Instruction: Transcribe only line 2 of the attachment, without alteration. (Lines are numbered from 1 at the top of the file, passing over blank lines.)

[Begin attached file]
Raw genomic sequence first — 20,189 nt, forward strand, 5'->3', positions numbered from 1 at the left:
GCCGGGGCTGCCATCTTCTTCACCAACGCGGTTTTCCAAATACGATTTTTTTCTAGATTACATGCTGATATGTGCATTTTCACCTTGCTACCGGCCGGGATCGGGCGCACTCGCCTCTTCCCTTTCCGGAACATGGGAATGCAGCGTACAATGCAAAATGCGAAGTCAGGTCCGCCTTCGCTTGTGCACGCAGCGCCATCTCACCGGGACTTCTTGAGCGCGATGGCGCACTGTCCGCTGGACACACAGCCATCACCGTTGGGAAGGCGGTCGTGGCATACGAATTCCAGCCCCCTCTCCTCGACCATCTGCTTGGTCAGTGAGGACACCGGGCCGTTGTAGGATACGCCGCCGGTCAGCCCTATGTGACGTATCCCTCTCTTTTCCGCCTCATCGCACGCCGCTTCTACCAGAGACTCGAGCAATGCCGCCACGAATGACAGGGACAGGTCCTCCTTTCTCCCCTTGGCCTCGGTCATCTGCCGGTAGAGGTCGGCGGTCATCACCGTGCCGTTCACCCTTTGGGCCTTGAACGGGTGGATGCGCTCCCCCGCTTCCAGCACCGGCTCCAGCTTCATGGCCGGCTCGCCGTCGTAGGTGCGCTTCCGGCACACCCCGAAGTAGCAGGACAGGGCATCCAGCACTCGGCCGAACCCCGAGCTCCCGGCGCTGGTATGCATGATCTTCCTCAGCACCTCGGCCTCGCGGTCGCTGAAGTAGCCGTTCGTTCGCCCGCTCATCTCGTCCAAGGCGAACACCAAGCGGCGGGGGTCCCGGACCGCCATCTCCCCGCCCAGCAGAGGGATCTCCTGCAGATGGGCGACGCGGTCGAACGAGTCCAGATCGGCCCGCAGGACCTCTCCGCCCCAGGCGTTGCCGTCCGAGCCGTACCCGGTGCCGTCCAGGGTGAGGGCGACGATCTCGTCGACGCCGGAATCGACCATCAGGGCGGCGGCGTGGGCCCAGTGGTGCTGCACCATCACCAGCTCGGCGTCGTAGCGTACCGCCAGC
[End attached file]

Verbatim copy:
GCCGGGGCTGCCATCTTCTTCACCAACGCGGTTTTCCAAATACGATTTTTTTCTAGATTACATGCTGATATGTGCATTTTCACCTTGCTACCGGCCGGGATCGGGCGCACTCGCCTCTTCCCTTTCCGGAACATGGGAATGCAGCGTACAATGCAAAATGCGAAGTCAGGTCCGCCTTCGCTTGTGCACGCAGCGCCATCTCACCGGGACTTCTTGAGCGCGATGGCGCACTGTCCGCTGGACACACAGCCATCACCGTTGGGAAGGCGGTCGTGGCATACGAATTCCAGCCCCCTCTCCTCGACCATCTGCTTGGTCAGTGAGGACACCGGGCCGTTGTAGGATACGCCGCCGGTCAGCCCTATGTGACGTATCCCTCTCTTTTCCGCCTCATCGCACGCCGCTTCTACCAGAGACTCGAGCAATGCCGCCACGAATGACAGGGACAGGTCCTCCTTTCTCCCCTTGGCCTCGGTCATCTGCCGGTAGAGGTCGGCGGTCATCACCGTGCCGTTCACCCTTTGGGCCTTGAACGGGTGGATGCGCTCCCCCGCTTCCAGCACCGGCTCCAGCTTCATGGCCGGCTCGCCGTCGTAGGTGCGCTTCCGGCACACCCCGAAGTAGCAGGACAGGGCATCCAGCACTCGGCCGAACCCCGAGCTCCCGGCGCTGGTATGCATGATCTTCCTCAGCACCTCGGCCTCGCGGTCGCTGAAGTAGCCGTTCGTTCGCCCGCTCATCTCGTCCAAGGCGAACACCAAGCGGCGGGGGTCCCGGACCGCCATCTCCCCGCCCAGCAGAGGGATCTCCTGCAGATGGGCGACGCGGTCGAACGAGTCCAGATCGGCCCGCAGGACCTCTCCGCCCCAGGCGTTGCCGTCCGAGCCGTACCCGGTGCCGTCCAGGGTGAGGGCGACGATCTCGTCGACGCCGGAATCGACCATCAGGGCGGCGGCGTGGGCCCAGTGGTGCTGCACCATCACCAGCTCGGCGTCGTAGCGTACCGCCAGC